The Anatomy of a Republican Propaganda Campaign

Jun 26 2012 Published by under Featured News

Of the various explanations for Scott Walker’s recall victory in Wisconsin, Deborah Foster’s article on the value of framing the issues is the most compelling and the most viable.

The GOP’s propaganda is well orchestrated, simple and powerful.  The stuff is powerful to the point that we don’t realize it’s happening to us.  We would like to think we are above it, or at least intelligent enough to recognize it when it comes knocking on our doors, in the form of “fair and balanced” reporting or as a commercial.

After all, commercials are really just about providing snippets of information, be it to inform of us a product or a person.  In politics, commercials are really just about informing us about politicians, their ideas or the horrible things the other guy has done.

For our mockery of the GOP’s goosestepping in unison as they repeat the same talking points over and over again, the reality is, it’s a tried and true technique. Be it for something as innocuous as selling jeans or something more sinister, communicating the same message over and over again, compels us to act on the message and makes it possible to believe the absurd.   One classic example is the lie that  President Obama is a secret Muslim, Kenyan, who came up with this sinister plan to take the presidency in the United States prior to his birth,

Another classic example of this is seen in “fast and furious”.  Unlike the test marketed talking points on health care and tax reform, the mythology from which GOP propaganda on fast and furious had comparatively more humble beginnings in the person of Michael Vanderboegh on his blog, Sipsy Street Irregulars.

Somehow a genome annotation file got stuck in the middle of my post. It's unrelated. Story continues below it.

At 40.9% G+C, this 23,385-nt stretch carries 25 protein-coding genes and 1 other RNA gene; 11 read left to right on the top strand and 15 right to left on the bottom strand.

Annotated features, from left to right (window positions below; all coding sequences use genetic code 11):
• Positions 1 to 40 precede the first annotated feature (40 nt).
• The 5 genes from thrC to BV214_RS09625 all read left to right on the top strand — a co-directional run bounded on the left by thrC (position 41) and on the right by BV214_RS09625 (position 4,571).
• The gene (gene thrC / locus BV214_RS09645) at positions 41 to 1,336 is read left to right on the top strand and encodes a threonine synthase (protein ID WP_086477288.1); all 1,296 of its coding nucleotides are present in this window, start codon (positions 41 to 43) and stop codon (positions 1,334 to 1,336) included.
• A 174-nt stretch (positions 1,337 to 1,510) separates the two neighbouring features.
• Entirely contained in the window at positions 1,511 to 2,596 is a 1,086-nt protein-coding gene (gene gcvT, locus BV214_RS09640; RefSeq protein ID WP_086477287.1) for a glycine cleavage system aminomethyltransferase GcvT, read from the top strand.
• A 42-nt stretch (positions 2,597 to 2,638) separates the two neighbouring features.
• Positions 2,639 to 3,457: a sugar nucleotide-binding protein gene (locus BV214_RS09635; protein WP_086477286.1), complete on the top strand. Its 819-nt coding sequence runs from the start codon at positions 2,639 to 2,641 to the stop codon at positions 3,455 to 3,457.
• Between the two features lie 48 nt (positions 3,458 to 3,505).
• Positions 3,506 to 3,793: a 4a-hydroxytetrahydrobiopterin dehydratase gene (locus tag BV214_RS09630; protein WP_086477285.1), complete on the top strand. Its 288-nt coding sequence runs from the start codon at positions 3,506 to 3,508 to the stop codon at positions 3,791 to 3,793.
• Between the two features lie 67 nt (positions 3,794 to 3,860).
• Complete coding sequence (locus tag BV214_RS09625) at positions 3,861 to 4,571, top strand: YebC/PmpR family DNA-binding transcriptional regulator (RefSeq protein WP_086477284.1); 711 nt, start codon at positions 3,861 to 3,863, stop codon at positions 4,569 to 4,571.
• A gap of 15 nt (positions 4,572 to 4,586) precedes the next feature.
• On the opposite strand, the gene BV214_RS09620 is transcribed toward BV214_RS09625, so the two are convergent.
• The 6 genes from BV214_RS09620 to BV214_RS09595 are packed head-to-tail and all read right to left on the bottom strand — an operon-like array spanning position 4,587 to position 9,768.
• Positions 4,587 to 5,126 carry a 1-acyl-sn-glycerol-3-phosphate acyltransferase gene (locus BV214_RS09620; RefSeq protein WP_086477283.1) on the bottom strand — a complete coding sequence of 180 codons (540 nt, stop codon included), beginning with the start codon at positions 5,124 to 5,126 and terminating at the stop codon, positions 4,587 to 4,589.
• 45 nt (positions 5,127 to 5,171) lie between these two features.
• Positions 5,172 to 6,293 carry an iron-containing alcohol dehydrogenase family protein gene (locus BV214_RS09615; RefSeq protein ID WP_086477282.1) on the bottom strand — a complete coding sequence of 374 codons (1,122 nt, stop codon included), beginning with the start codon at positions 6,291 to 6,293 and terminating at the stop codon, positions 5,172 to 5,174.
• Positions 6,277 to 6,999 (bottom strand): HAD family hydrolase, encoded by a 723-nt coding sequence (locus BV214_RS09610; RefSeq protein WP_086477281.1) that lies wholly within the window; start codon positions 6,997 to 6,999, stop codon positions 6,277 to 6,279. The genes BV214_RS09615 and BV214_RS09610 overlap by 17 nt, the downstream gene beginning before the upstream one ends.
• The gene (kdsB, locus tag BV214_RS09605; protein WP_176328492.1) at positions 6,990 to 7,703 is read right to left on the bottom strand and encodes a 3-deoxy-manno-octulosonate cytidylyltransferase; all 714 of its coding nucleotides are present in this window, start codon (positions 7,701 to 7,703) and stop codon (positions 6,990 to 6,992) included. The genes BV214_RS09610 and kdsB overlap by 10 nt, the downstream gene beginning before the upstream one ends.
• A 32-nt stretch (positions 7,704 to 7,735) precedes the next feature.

Vanderboegh’s previous accomplishments include calling on conservatives to throw bricks through the windows of Democratic Party representatives’ offices to protest access to affordable health care.

On March 19. 2011 he wrote, in part:

“The time has come to take your life, your liberty and that of your children and grandchildren into your own two hands and ACT.

It is, after all, more humane than shooting them in self-defense.

And if we do a proper job, if we break the windows of hundreds, thousands, of Democrat party headquarters across this country, we might just wake up enough of them to make defending ourselves at the muzzle of a rifle unnecessary.

Sons of Liberty, this is your time.

Break their windows.

Break them NOW.”

And Nancy, if this be sedition, if this be treason in your eyes, then make the most of it.”

Vanderboegh’s attention turned to “Fast and Furious” as a consequence of rumors he heard about the circumstances surround the death of Border Patrol agent, Brian Terry.  As reported by Mother Jones in its profile of the right wing blogger.